Hi Nik,

> I had the intention to learn more about how the concurrency model
> in PicoLisp compares to languages like Erlang, Termite (Gambit),
> Clojure, Scala etc.

OK, I see ;-)

This is not well documented yet. The basic model (for the processes on a
single machine and operating on the same database), is that a single
parent process forks a number of children, and these children can then
communicate via objects in the database or with 'tell' and related
functions. The communication dispatch is then handled by the parent

> 1) The efficiency of (traditional) fork and thread models
>     depends highly on your concrete use case! Any general
>     statement in this regard will naturally fail.


> 2) With scalability I mean the ability to create hundert thousands
>     (or even millions) of "processes" (cf. Erlang, Termite).

OK. This cannot be done with normal processes and threads. PicoLisp
suppors also some rather limited and lightweight "task"s, which are more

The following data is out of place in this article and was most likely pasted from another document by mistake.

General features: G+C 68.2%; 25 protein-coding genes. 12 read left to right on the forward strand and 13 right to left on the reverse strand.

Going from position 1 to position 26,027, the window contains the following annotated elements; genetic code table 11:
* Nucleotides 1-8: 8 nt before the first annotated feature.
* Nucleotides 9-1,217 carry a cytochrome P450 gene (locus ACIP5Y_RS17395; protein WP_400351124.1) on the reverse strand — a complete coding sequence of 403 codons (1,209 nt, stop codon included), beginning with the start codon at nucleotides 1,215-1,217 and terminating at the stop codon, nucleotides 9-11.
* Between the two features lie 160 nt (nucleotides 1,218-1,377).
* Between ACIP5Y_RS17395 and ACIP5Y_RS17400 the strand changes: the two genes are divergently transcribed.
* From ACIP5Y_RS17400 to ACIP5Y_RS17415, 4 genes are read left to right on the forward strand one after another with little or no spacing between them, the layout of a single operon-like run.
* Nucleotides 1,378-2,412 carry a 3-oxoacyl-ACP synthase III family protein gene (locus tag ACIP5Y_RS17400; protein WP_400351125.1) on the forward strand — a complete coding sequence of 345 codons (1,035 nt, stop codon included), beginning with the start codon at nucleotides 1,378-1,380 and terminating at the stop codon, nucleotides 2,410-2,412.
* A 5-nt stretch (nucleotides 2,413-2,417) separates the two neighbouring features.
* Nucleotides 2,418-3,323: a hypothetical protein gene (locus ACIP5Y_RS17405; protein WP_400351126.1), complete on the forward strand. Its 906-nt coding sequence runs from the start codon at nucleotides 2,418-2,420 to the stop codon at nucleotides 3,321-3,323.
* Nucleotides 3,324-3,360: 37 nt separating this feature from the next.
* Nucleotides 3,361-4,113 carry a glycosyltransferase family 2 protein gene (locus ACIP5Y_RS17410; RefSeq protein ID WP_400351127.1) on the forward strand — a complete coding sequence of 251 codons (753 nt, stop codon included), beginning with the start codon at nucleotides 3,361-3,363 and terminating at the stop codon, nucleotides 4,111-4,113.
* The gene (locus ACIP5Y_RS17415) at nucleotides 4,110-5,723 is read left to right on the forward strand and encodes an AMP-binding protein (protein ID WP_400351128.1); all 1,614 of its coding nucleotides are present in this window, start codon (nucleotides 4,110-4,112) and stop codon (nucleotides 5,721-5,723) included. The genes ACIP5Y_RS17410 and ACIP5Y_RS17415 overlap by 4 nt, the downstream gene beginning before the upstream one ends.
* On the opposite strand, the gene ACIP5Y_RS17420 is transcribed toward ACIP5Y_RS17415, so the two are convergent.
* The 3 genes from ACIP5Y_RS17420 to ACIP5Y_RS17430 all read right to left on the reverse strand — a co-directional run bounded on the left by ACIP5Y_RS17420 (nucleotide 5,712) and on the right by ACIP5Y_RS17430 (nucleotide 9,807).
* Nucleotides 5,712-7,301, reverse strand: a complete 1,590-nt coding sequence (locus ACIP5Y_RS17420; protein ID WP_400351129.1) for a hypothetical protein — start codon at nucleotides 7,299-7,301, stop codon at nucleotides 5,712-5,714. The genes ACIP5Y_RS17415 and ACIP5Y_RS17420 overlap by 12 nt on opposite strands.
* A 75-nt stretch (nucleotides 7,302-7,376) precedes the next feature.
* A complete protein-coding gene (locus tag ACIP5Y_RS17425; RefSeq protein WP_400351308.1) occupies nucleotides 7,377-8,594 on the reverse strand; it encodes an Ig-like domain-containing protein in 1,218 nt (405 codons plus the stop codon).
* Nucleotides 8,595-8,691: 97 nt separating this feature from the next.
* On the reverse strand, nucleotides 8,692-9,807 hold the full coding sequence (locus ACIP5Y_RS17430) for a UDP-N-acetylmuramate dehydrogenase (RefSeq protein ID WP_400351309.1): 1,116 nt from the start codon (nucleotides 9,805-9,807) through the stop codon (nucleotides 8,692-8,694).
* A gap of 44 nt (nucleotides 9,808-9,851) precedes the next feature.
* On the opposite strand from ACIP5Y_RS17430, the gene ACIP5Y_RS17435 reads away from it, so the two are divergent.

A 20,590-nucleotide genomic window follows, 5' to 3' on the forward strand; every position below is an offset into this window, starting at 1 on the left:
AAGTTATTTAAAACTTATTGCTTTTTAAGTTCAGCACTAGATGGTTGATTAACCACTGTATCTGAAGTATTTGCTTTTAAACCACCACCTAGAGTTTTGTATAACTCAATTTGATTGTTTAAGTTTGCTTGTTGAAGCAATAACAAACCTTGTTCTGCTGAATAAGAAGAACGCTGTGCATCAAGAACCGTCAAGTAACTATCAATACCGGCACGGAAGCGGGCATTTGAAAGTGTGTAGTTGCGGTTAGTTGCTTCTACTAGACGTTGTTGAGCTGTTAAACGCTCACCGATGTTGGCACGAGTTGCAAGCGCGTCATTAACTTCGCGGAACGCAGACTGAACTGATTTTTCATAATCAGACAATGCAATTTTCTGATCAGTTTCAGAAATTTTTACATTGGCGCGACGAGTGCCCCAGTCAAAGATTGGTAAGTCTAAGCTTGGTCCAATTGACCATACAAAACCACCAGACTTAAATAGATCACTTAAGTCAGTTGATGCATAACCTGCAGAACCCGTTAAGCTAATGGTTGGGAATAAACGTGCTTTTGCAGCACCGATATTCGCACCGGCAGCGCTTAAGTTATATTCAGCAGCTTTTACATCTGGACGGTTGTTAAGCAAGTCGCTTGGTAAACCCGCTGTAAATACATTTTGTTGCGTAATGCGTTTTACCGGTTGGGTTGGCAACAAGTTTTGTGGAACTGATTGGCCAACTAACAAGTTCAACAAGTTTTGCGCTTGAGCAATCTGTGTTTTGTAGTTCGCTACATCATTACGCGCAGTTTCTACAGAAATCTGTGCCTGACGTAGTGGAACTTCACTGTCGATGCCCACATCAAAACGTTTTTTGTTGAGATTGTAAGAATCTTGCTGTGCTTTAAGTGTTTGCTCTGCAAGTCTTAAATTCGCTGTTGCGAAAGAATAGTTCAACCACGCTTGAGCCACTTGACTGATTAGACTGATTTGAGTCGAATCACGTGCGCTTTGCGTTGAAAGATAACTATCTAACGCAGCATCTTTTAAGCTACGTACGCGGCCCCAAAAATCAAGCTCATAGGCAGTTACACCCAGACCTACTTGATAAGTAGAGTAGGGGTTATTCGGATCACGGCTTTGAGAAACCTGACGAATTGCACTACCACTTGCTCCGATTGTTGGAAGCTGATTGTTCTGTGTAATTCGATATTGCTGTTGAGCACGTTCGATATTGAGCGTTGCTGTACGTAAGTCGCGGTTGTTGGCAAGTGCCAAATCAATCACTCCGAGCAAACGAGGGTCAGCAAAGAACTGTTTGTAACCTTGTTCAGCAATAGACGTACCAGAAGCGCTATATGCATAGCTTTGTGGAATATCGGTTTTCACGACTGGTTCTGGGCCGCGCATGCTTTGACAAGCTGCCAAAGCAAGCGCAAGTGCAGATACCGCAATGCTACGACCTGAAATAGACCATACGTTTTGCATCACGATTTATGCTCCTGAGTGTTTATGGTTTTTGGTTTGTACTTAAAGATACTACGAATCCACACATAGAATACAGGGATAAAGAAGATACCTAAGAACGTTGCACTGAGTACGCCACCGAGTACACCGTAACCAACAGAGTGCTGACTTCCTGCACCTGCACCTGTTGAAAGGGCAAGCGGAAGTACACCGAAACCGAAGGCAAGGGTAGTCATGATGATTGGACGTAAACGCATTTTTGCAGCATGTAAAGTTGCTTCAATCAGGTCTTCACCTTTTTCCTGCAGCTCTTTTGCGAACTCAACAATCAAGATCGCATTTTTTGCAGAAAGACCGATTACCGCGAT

like co-routines. But I wouldn't dare to create hundred thousands of
them either ;-)

So compared to such specialists, picoLisp has not much to offer. Its
advantage lies, however, in the flexibility and simplicity, which may
well allow to implement a more suitable solution for the problem at
hand. For example, I cannot see that a hundred thousand processes on a
single machine make any sense, they will get into the way of each other.
In such a case the modelling of the situation with with say, objects,
which interact with each other, might prove better.

- Alex
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